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Little Roots

Meet the Ojiibikens, who gather every Sunday at Evergreen Brick Works to learn language, culture and food together. 

Ojiibikens pointing at the pond

Published on October 09, 2019

Ojibiikaan Indigenous Cultural Network is an Indigenous-led non-profit offering land, food and culture based programming in Toronto and the surrounding area. In Anishinaabemowin, Ojibiikaan means “root”. Much like roots, the organization is based on nourishing and anchoring people to their land and to each other.

Ojibiikaan runs a mobile child-focused program – Ojiibikens – where families with children between 0-6 reclaim and rebuild land-based skills through coming together for hands-on, outdoor learning. In Anishinaabemowin, Ojiibikens means “little root”.

Joanne Keeshig of Ojiibikens with rattle
Joanne Keeshig, Program Manager at Ojibiikaan Indigenous Cultural Network

Led by Joanne Keeshig, Ojiibikens brings together a community of Indigenous families every Sunday at Evergreen Brick Works, where children and adults inspire each other to learn language, culture and food together.

On a Sunday this month, we joined the Ojiibikens to share some of the incredible work being done within this community.

child leading a smudge

The morning begins with a smudge. Led by one of the children, sacred herbs are lit and the flames are reduced to a smoke. By waving over a person, this smoke heals.

child with instrument

Instruments are passed around to everyone in the room, meaning it’s time for songs. All songs are child-friendly and sung in Anishinaabemowin. Some of the little ones who have heard these songs before sing along.

Joanne drawing pictures of an old lady on a whiteboard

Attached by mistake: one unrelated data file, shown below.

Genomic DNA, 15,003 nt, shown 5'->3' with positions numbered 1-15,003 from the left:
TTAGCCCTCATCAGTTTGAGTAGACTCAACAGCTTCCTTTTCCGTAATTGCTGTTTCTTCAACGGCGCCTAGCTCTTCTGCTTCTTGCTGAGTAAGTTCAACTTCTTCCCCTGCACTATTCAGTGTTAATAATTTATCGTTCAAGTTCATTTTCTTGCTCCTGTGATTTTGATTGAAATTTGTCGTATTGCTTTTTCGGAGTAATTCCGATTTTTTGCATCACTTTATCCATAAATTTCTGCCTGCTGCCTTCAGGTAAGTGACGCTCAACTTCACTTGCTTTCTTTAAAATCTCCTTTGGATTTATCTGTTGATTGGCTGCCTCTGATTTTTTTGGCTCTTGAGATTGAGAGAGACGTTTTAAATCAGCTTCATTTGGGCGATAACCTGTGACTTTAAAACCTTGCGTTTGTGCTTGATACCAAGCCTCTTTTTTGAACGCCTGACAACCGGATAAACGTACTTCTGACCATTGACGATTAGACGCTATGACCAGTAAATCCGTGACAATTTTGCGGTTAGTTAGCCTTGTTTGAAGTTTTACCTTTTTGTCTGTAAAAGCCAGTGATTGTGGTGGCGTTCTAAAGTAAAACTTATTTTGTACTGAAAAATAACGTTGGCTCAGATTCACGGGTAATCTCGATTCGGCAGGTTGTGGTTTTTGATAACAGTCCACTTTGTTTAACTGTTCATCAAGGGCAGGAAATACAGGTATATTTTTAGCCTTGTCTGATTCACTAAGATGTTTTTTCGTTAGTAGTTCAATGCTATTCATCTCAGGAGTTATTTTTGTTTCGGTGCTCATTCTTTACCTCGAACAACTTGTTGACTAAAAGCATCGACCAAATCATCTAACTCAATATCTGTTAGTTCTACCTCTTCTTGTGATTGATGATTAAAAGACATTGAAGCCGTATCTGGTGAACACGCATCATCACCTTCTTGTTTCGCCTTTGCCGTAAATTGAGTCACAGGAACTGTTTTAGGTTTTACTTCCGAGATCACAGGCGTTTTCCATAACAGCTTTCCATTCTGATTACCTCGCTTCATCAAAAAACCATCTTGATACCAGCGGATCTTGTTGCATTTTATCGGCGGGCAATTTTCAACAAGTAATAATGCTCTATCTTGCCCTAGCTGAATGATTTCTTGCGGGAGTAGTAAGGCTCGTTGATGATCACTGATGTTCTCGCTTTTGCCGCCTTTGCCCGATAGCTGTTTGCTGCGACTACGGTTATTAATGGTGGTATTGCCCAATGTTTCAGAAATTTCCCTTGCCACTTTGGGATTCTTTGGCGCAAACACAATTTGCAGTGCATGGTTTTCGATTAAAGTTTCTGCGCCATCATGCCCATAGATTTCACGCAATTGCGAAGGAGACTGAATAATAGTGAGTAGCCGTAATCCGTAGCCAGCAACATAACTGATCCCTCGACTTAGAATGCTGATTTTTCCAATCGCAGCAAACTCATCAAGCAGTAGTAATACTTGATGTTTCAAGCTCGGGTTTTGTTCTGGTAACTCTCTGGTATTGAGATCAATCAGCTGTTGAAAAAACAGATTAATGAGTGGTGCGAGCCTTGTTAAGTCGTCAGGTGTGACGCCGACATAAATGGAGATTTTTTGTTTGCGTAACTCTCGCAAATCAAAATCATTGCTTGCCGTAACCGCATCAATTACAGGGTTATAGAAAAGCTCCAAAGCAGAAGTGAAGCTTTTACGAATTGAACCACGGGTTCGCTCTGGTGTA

Joanne draws and sings a Rafi song, which she and another person in their community has rewritten in Anishinaabemowin. It is called Mdimooyenh, which roughly translates to “Old Lady”, but means much more than that.

kids and joanne looking and pointing at the pond

The little ones get all bundled up and we go on a walk. Here, everyone explores the living world around them and shares the names of the plants, animals and more in Anishinaabemowin.

Joanne holding rosehips in a rosebush

It’s a cool fall day and the roses have gone to fruit. No one in the group knew the name of the rose’s fruit, rosehip, in Anishinaabemowin – but Joanne found it on an app after our walk. Its name is ogin-iig.

Joanne pointing at a snake

An exciting critter crosses our paths. A ginebik slithers across the gravel trail. Joanne notices that it has been stepped on and explains to the little ones that this happens because humans can be rough with nature sometimes. 

Close up of a very small snail

Kids are great at finding the smallest things around us. One of the young boys starts noticing snails, smaller than a pea, on plants and rocks along the path. Everyone collectively tries to remember snail’s name in Anishinaabemowin. One of the parents remembers, it’s biimishodisii.

Joanne serving salmon

We head back from our walk and everyone is excited for a special treat. To end the morning, Evergreen’s Lead Gardener Isaac Crosby has left a big tray of delicious giigoonh that was cooked over an open fire. Joanne and the parents help the kids remember the name by mimicking a giigoonh swimming.

Interested in learning more about Ojiibikan, the Ojiibikens and how to participate in the program? Visit their website.